Feb 26 2011
"I've crunched the numbers. Double, triple crunched and without a major influx of capital, you're going to lose the company."
Douglas Hamilton exhaled deeply. It wasn't a surprise, but until he had heard his accountant, Adam Richards, articulate his company's verdict, there had still been hope.
"I'm sorry Douglas," Adam offered. "The recession has hit everyone hard."
"Some more than others," Douglas quietly sighed.
"Some more than others," agreed Adam.
Douglas stood up from the table and walked to his office window to gaze out upon the darkened street below. On a clear day, he could see for miles from his office building in Arlington, Virginia. Past the Potomac River, which separated the commonwealth from the nation's capital; past the obelisk shaped Washington Monument; past the city streets. He'd spent many an hour looking out onto the landscape which had given him much peace over the years. At this late hour, however, his tremendous view and personal calm were shrouded in black.
"There are other options," continued Adam. "You can sell the business, either piecemeal or whole. Haven't you had some interested parties?"
Without turning his gaze, Douglas shook his head imperceptibly, but it wasn't missed by his adviser. "This is a family business and it will remain a family business."
"Okay, your other option is to declare bankruptcy. File Chapter 11."
Douglas whirled around. "I can't do that!" he declared forcefully. "What about my employees? What would become of them if I do that? Yes, I could save myself and possibly start over, but at what cost to my dignity, my self-respect, my employees? Some of them have been with me since the beginning. I have multiple generations of families working for me. What would happen to them? What would my legacy be then? Their legacy? There has to be another way and you must find it. You will find it."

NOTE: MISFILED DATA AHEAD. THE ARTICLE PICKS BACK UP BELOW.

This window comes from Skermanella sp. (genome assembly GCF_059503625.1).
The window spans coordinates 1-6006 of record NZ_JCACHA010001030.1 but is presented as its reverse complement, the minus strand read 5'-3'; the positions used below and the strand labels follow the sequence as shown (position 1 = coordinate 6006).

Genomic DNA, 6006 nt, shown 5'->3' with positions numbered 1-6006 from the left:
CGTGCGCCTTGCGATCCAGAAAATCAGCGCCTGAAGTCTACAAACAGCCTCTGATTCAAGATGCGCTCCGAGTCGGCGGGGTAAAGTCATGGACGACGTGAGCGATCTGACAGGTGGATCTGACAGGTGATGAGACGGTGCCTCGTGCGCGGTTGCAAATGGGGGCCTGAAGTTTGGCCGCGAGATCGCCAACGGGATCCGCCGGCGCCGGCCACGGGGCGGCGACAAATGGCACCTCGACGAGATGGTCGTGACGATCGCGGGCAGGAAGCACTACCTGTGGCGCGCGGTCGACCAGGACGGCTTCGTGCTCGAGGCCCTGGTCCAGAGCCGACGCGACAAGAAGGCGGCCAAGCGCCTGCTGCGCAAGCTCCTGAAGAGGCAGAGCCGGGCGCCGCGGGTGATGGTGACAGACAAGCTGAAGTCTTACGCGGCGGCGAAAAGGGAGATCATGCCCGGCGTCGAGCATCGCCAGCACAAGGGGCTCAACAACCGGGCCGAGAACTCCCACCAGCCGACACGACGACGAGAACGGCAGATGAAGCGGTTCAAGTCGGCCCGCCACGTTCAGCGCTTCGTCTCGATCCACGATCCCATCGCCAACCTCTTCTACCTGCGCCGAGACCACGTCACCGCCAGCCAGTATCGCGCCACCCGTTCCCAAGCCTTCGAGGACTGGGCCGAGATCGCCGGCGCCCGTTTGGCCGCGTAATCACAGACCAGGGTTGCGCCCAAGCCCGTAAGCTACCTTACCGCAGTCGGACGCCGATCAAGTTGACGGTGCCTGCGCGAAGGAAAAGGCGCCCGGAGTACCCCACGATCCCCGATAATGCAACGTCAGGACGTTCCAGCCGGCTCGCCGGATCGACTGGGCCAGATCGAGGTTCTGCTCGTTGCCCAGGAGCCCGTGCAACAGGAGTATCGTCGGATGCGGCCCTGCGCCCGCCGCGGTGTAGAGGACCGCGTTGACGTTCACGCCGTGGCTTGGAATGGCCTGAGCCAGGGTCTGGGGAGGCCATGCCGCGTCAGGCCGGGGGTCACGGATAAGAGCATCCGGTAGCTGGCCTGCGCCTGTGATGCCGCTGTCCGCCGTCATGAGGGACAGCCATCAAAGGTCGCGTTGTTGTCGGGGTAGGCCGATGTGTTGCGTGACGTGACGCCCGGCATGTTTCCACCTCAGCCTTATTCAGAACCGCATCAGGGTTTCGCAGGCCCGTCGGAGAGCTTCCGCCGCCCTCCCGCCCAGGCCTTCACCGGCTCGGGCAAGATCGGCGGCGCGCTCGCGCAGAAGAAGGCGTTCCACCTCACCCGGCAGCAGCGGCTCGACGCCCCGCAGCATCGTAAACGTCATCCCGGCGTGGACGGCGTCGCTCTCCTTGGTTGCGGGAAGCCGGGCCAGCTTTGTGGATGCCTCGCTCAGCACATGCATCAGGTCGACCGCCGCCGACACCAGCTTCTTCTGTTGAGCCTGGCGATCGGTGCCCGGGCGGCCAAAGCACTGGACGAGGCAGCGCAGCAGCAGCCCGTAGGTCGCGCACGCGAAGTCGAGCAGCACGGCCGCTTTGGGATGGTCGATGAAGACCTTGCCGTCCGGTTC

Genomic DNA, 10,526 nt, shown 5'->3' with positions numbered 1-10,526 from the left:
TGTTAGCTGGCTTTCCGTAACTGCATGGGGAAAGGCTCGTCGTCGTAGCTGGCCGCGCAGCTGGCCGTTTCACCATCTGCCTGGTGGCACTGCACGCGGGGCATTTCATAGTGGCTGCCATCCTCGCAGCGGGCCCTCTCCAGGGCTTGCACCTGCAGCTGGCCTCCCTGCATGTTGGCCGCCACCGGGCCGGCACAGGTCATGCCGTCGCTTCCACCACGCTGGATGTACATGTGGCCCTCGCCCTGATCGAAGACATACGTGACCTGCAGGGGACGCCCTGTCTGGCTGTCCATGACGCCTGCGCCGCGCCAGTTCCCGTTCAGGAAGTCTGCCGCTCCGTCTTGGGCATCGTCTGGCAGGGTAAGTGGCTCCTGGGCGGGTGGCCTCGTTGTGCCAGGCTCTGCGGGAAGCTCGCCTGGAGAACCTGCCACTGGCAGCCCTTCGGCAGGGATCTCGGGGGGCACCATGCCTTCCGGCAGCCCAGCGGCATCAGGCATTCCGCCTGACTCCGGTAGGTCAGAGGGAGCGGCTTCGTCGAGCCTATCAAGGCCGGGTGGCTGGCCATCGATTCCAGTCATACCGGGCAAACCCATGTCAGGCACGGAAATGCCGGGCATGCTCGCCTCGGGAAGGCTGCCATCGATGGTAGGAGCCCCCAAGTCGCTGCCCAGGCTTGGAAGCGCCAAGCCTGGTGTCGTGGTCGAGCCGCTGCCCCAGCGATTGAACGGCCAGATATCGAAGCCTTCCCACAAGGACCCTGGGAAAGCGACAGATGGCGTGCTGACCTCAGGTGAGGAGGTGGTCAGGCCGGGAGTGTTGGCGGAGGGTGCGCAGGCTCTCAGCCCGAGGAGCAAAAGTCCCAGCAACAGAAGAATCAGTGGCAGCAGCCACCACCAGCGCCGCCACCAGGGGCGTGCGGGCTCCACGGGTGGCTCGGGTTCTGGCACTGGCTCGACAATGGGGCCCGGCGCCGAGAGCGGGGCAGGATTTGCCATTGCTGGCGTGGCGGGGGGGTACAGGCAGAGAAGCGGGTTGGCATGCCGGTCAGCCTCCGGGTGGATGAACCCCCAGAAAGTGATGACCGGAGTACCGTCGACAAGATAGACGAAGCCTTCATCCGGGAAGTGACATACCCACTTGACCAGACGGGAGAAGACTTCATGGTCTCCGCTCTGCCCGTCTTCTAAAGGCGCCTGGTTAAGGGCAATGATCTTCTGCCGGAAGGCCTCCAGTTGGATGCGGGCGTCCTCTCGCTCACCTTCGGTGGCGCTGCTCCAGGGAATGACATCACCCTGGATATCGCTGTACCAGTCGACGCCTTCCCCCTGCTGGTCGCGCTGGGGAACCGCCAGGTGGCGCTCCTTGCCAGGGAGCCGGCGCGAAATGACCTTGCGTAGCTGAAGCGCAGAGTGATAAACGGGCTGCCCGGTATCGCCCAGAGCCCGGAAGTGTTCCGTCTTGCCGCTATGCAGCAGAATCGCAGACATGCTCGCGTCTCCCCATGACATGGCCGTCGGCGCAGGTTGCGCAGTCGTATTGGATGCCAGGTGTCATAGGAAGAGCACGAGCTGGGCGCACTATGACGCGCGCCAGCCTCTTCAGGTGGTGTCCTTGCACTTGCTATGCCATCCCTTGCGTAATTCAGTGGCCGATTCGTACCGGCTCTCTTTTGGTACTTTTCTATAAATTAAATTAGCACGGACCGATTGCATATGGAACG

"I've given you the alternatives Douglas. If you don't want to sell or declare bankruptcy, then we're back to square one. You must raise some capital. And fast. What are your assets? Do you have something valuable that you can part with?"
Douglas fell into his desk chair and stared at his desk-’all the time he'd spent here and for what? To reach the top only to be at the bottom again?
His eyes settled on a photo of his beloved daughter and he automatically smiled. His beautiful Lizbeth. His pride and joy. He'd raised her himself after her mother's death when she'd been but a child. She idolized him. Seeing her tears as she cried for her mother, he had vowed to never give her cause to cry again so he had protected and provided for her. She'd received the best: a beautiful home, a top education, designer clothes, extravagant vacations, and all his love.
At age twenty-two he was still protecting her. She knew nothing of his business troubles. After her recent college graduation he had bundled her off on a graduation trip around Europe with her aunt and cousin. He hoped to have things resolved by the time she returned.
He reached out and touched the frame. His little girl. He couldn't bear to see the light for him go out of her eyes. She was the only thing that really mattered to him. The only thing of any value he had left.
"What?" Douglas stammered as he realized Adam was talking to him.
"I said, do you have anything of value you can sell?"
Looking from Adam's questioning face to Lizbeth's smiling one, Douglas wearily affirmed, "Yes, yes, I do."